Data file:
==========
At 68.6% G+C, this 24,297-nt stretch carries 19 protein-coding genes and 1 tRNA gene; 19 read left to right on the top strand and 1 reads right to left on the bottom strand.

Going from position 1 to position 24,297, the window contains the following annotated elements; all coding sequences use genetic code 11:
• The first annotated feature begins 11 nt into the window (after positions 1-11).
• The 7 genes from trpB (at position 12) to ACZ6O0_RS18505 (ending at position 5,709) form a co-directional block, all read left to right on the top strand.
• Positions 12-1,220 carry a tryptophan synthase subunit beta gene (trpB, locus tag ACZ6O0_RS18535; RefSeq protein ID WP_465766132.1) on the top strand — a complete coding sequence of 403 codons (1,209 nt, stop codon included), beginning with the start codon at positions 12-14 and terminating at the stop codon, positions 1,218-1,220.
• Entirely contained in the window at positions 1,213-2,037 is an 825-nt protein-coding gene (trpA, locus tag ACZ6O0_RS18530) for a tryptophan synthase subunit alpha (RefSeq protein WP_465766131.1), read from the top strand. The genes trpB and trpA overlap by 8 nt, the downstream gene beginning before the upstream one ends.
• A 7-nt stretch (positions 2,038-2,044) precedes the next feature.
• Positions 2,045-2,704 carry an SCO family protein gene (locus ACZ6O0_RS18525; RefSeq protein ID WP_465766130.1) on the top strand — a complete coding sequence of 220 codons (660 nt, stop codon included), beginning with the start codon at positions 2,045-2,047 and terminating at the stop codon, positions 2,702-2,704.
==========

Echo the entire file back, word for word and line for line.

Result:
At 68.6% G+C, this 24,297-nt stretch carries 19 protein-coding genes and 1 tRNA gene; 19 read left to right on the top strand and 1 reads right to left on the bottom strand.

Going from position 1 to position 24,297, the window contains the following annotated elements; all coding sequences use genetic code 11:
• The first annotated feature begins 11 nt into the window (after positions 1-11).
• The 7 genes from trpB (at position 12) to ACZ6O0_RS18505 (ending at position 5,709) form a co-directional block, all read left to right on the top strand.
• Positions 12-1,220 carry a tryptophan synthase subunit beta gene (trpB, locus tag ACZ6O0_RS18535; RefSeq protein ID WP_465766132.1) on the top strand — a complete coding sequence of 403 codons (1,209 nt, stop codon included), beginning with the start codon at positions 12-14 and terminating at the stop codon, positions 1,218-1,220.
• Entirely contained in the window at positions 1,213-2,037 is an 825-nt protein-coding gene (trpA, locus tag ACZ6O0_RS18530) for a tryptophan synthase subunit alpha (RefSeq protein WP_465766131.1), read from the top strand. The genes trpB and trpA overlap by 8 nt, the downstream gene beginning before the upstream one ends.
• A 7-nt stretch (positions 2,038-2,044) precedes the next feature.
• Positions 2,045-2,704 carry an SCO family protein gene (locus ACZ6O0_RS18525; RefSeq protein ID WP_465766130.1) on the top strand — a complete coding sequence of 220 codons (660 nt, stop codon included), beginning with the start codon at positions 2,045-2,047 and terminating at the stop codon, positions 2,702-2,704.